The roaring twenties are in full swing. The war at an end. Spirits are high. Everything is possible. Or is it? Harry and Tina Brigandshaw welcome the birth of their son, Anthony, on Elephant Walk. They appear to be a normal contented family, but with the arrival of two English prospectors, not all is what it seems to be. Harry is blissfully happy on his African farm, yet Tina is desperate to return to England and civilization. She is bored and when Tina is bored, anything can happen! Back in England and America, business is buoyant, the stock markets climbing and climbing. The social circuit is teeming with newcomers and new money. It's all a toxic mix. When will the bubble burst and with that, what will happen to Colonial Shipping and the Brigandshaws? Will all be lost? Find out and start reading the next instalment, To the Manor Born. Get your copy today. What readers say about the Brigandshaws: 'Great stories difficult to put down.' 'A gripping family saga.' 'Very enjoyable reading!' 'Peter Rimmer never fails to capture the savage beauty of the land.' 'Highly recommended. Addictive author. ' 'Peter Rimmer has a great style of writing.' 'Written with knowledge and love.' 'Loved this book as I have loved all of Peter Rimmer's books ..... do yourselves to favor and read them all.'
Riverside Katherine Kinney Associate Professor of English University of California
Author: Riverside Katherine Kinney Associate Professor of English University of California
Publisher: Oxford University Press, USA
Category: Literary Criticism
Hundreds of memoirs, novels, plays, and movies have been devoted to the American war in Vietnam. In spite of the great variety of mediums, political perspectives and the degrees of seriousness with which the war has been treated, Katherine Kinney argues that the vast majority of these works share a single story: that of Americans killing Americans in Vietnam. Friendly Fire, in this instance, refers not merely to a tragic error of war, it also refers to America's war with itself during the Vietnam years. Starting from this point, this book considers the concept of "friendly fire" from multiple vantage points, and portrays the Vietnam age as a crucible where America's cohesive image of itself is shattered--pitting soldiers against superiors, doves against hawks, feminism against patriarchy, racial fear against racial tolerance. Through the use of extensive evidence from the film and popular fiction of Vietnam (i.e. Kovic's Born on the Fourth of July, Didion's Democracy, O'Brien's Going After Cacciato, Rabe's Sticks and Bones and Streamers), Kinney draws a powerful picture of a nation politically, culturally, and socially divided, and a war that has been memorialized as a contested site of art, media, politics, and ideology.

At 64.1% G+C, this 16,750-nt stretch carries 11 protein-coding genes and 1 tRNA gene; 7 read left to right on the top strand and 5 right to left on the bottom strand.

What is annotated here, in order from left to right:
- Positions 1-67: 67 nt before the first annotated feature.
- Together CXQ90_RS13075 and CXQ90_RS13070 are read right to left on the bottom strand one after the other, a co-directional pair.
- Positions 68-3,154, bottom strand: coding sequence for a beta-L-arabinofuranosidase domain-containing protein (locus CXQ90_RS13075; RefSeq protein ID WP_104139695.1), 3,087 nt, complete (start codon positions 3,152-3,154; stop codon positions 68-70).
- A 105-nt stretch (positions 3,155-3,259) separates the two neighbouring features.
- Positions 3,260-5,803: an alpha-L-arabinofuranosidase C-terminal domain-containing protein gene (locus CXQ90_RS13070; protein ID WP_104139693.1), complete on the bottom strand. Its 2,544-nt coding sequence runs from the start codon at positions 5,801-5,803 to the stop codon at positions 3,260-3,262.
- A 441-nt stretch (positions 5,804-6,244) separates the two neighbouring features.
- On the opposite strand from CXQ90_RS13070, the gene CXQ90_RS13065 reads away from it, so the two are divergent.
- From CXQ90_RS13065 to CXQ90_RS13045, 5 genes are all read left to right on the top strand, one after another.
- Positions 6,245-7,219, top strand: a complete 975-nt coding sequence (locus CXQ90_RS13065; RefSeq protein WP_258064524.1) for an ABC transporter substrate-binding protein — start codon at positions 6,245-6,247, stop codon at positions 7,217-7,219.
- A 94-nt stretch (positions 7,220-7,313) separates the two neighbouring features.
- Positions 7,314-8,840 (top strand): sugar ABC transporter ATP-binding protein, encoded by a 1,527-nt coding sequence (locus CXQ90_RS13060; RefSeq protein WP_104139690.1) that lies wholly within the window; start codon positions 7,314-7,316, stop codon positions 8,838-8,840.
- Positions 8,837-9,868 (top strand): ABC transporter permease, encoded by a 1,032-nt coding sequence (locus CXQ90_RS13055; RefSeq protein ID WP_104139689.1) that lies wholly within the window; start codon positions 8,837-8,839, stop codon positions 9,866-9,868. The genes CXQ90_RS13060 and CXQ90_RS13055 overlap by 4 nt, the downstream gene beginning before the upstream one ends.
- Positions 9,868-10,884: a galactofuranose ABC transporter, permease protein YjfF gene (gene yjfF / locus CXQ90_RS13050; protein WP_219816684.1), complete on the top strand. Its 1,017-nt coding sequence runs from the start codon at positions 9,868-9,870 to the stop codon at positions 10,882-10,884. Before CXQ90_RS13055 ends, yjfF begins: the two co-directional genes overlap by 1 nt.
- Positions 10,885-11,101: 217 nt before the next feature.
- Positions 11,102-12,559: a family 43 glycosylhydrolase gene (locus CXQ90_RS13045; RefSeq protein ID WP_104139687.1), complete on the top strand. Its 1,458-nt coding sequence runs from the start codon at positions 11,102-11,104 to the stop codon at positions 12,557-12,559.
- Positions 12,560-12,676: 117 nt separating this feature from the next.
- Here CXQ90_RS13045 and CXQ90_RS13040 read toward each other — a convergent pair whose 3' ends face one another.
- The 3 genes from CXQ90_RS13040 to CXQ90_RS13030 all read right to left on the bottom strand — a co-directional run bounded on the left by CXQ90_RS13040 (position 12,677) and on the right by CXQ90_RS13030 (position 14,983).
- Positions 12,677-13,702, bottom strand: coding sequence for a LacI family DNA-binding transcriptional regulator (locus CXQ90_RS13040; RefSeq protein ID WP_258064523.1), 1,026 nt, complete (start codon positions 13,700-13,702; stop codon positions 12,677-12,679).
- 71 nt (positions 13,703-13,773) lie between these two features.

"Blackhawk, a Western Shoshone himself, does not portray the natives as victims. Instead, he demonstrates that their perseverance and ability to adapt to changing conditions over the last two centuries allowed them to help shape the world around them ... This is one of the finest studies available on native peoples of the ggreat basin region." John Burch, Library Journal, from the bookjacket.